Farming with AI: Optimising pollination
Added on 01 March 2023
The research, published in the International Journal of Computer Vision, involved recording pollinators like honey bees, hover flies, moths, butterflies and wasps, to build a database of over 2000 insect tracks at a commercial strawberry farm in Victoria.
The recordings were then analysed using Computer Vision and AI to track individual movements of individual insects, to count them, and to monitor their flower visits. This enabled farmers and researchers to understand the contributions of different species to pollination.
Optimal pollination requires the right number of pollinator visits to flowers. Too few or too many visits, or visits by ineffective insect pollinators, can reduce the quality of food a flowering plant produces – ultimately impacting the yield.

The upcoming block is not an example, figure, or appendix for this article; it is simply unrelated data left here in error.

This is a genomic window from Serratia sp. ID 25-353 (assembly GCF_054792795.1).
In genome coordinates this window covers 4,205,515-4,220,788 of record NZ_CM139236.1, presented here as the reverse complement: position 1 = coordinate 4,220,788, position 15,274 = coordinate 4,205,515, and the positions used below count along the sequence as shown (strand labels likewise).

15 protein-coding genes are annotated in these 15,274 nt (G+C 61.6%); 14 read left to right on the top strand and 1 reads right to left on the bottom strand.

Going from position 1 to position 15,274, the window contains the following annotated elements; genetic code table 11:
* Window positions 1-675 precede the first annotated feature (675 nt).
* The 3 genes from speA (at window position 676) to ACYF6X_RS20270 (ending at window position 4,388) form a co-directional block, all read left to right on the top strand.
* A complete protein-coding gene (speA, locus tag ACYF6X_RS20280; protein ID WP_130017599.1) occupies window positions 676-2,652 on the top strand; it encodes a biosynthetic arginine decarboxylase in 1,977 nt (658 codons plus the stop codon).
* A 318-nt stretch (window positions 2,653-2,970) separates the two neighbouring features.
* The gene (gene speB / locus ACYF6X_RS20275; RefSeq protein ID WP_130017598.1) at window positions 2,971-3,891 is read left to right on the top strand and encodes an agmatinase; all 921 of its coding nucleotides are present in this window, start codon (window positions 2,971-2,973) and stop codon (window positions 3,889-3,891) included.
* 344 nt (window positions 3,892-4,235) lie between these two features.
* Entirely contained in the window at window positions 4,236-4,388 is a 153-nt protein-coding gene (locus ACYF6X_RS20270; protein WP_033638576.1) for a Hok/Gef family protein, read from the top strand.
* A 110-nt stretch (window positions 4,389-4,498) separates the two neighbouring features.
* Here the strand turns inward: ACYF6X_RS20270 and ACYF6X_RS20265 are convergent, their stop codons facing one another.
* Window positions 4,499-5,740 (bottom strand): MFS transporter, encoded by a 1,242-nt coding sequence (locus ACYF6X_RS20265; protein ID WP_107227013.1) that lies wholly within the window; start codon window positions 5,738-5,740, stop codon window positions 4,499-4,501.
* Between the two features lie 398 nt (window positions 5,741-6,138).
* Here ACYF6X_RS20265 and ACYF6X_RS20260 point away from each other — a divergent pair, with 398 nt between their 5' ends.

Research co-author, NativeBee+Tech Facility Lab Director Associate Professor Alan Dorin, from the Faculty of Information Technology, said traditional methods of insect monitoring on farms are time-consuming, labour intensive and can produce inaccurate or unreliable data.
″The monitoring system developed through this study can generate same-day data of crop pollination levels and provide farmers the evidence they need to inform decision-making,″ Associate Professor Dorin said.
″Knowing the extent to which a crop has been pollinated allows growers to alter hive locations and numbers to boost pollination levels.
″Farmers might also open or close greenhouse sidewalls to encourage or discourage insect visits from particular directions. They may decide to add flowers to entice insects to explore crop regions that have not been pollinated adequately.
″These simple interventions can ensure a better rate of successful pollination, and a higher yield of market-quality fruit. We believe that this system will serve as a benchmark for future research in precision pollination.″
For the monitoring system, the researchers developed customised software to analyse the huge volume of data and reliably track individual insects flying through complex foliage.
The study’s lead researcher Dr Malika Ratnayake said a key challenge during the research was to identify the movement of individual insects within a video so that the same insect path is not accidentally counted multiple times.
Image by wirestock on Freepik